Epic story so vast, it cannot be contained within one 13-volume (so far) book series. To follow all the events, you need to read two multiple-volume spin-off series as well. Anthologies and prequels are optional, but helpful. Technical companions – co-written by experts, often with professional naval background – highly recommended, so that you won’t be lost during 100-pages long battle scenes.
Porn for military s/f nerds.
It’s fitting to write about David Weber soon after my O’Brian’s Aubrey/Maturin post, because this is Nelson in space kind of series. Even if Nelson in question happens to be female. Who survives her Trafalgar, due to popular demand, author wanted her to die in her moment of glory and the story was supposed to continue with her children as protagonists. But some heroes are stronger than authors who invented them and Weber was forced to change his plans.
The structure is similar to that of Aubrey/Maturin or Horatio Hornblower. Naval career developing through multiple adventures, main characters and loads of supporting ones, deadly enemies and local political opponents, struggles on the battlefield and in corridors of Admiralty. Weber has more grandiose plans for his protagonists than O’Brian, and in this he’s a bit like Clancy. Because for all the similarities between Honor and Aubrey, Hornblower or indeed Nelson, she is also a reluctant Jack Ryan. And that is spoiler enough, for these in the know.
A short introduction to the world of Honor.
I won’t go beyond first several books, I don’t want to spoil too much. Basically, the space is early XIX-cent. world plus Solarian League. So what are Honorverse analogues of major Napoleonic-era powers?
Star Kingdom of Manticore, Honor’s homeland, is a rising trade and naval power, liberal-conservative monarchy (with dynasty limited in power but active, to a degree similar to XVIII-cent. Britain), where political and economic power is to a high degree hereditary, but personal freedom is universally guaranteed and meritocracy is usually a rule. That’s the theory. Honor’s advancement proves it, but constant obstacles on her way – remind us that no all is well. The good guys.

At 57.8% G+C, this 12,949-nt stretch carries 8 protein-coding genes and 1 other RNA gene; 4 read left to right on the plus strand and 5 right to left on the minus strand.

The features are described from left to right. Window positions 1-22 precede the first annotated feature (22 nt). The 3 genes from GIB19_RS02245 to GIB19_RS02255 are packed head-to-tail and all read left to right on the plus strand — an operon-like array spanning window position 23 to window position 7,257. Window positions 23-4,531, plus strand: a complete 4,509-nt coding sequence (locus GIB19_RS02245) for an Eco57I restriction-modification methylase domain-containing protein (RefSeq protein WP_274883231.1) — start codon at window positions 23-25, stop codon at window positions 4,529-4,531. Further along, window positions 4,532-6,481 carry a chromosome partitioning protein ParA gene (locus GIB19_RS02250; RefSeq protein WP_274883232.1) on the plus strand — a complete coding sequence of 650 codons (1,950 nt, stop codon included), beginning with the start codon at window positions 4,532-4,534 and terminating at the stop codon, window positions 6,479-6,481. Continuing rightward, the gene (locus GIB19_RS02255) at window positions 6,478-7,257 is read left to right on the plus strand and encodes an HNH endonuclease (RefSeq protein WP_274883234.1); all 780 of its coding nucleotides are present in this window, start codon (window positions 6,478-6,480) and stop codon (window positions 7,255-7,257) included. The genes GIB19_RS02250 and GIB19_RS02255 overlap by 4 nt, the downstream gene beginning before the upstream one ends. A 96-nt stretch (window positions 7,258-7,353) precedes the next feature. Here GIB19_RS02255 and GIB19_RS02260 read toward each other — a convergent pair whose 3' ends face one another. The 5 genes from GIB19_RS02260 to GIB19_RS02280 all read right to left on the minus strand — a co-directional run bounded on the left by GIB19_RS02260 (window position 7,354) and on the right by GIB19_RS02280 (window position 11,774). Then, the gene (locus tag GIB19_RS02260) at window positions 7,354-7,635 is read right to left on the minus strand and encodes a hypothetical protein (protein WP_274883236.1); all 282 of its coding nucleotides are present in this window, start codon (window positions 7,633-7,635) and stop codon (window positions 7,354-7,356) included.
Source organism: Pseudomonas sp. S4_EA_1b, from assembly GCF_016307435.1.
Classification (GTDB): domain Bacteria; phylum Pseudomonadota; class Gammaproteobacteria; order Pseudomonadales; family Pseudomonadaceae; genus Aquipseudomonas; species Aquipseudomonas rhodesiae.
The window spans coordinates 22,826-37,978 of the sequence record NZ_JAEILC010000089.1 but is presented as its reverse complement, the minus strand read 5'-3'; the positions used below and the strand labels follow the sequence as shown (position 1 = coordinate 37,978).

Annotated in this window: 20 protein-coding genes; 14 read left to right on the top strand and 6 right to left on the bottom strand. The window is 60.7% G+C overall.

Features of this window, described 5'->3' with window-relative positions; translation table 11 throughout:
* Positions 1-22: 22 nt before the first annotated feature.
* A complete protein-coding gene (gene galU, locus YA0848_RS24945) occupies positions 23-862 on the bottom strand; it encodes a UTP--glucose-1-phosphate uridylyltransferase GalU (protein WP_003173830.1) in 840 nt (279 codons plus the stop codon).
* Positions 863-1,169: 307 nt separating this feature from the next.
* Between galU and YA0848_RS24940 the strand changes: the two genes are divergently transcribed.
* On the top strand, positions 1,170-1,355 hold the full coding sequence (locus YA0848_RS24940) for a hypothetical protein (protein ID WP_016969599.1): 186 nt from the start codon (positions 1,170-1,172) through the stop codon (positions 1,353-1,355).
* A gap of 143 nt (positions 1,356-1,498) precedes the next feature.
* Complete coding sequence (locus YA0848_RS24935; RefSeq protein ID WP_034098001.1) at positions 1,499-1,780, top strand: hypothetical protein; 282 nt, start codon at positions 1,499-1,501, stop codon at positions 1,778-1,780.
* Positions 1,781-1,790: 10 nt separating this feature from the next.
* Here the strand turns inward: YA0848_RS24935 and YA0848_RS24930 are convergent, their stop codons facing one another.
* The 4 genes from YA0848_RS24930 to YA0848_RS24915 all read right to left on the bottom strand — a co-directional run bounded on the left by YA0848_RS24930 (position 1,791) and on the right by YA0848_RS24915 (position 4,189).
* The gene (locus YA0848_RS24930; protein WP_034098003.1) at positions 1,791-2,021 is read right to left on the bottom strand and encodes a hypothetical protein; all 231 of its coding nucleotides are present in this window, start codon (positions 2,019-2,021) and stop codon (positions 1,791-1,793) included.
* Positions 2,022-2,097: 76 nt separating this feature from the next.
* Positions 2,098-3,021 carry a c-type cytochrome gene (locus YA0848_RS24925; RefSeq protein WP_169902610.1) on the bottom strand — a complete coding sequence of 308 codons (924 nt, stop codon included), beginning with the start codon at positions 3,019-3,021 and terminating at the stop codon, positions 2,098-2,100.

Republic of Haven, or revolutionary (and, later Napoleonic/stalinist) France. They got their politics and economics all wrong and they compensate by attacking their neighbours. Until they meet the good guys. Large scale space war ensues. They are some nice, if misguided, people among them, which will become important later in the series.
Andermani Empire. Sino/German star empire, militaristic but relatively small, eager to expand but generally sympathetic towards the good guys.
Silesian Confederacy. Slightly Polish part of the universe with places like Breslau, Posnan, Sachsen and Tumult. Just as Haven warns us of the atrocities of totalitarianism and collectivism, Silesia shows the dangers of anarchy and not enough central government. You know, pay your taxes and waive your flag every now and then or you’ll end up like them 😉
And one power with no XIX-cent. equivalent. The Solarian League. This universe’s giant. Bigger than all the rest put together, but totally ineffective due to being a combination of Democrat’s Federal Government (as seen by Republicans) and EU bureaucracy (as seen by the UKIP). Shows us the dangers of having too many officials and not enough patriotism.
Heh, a series Robert Kaplan would have liked had he been into s/f… but I’ve heard there are some people in Sweden reading Weber without distaste, so it can’t be that bad 😉 I mention Kaplan on purpose, Harrington is a neo-con in space. Democratic imperialism that works well, if only because it’s written by its great supporter…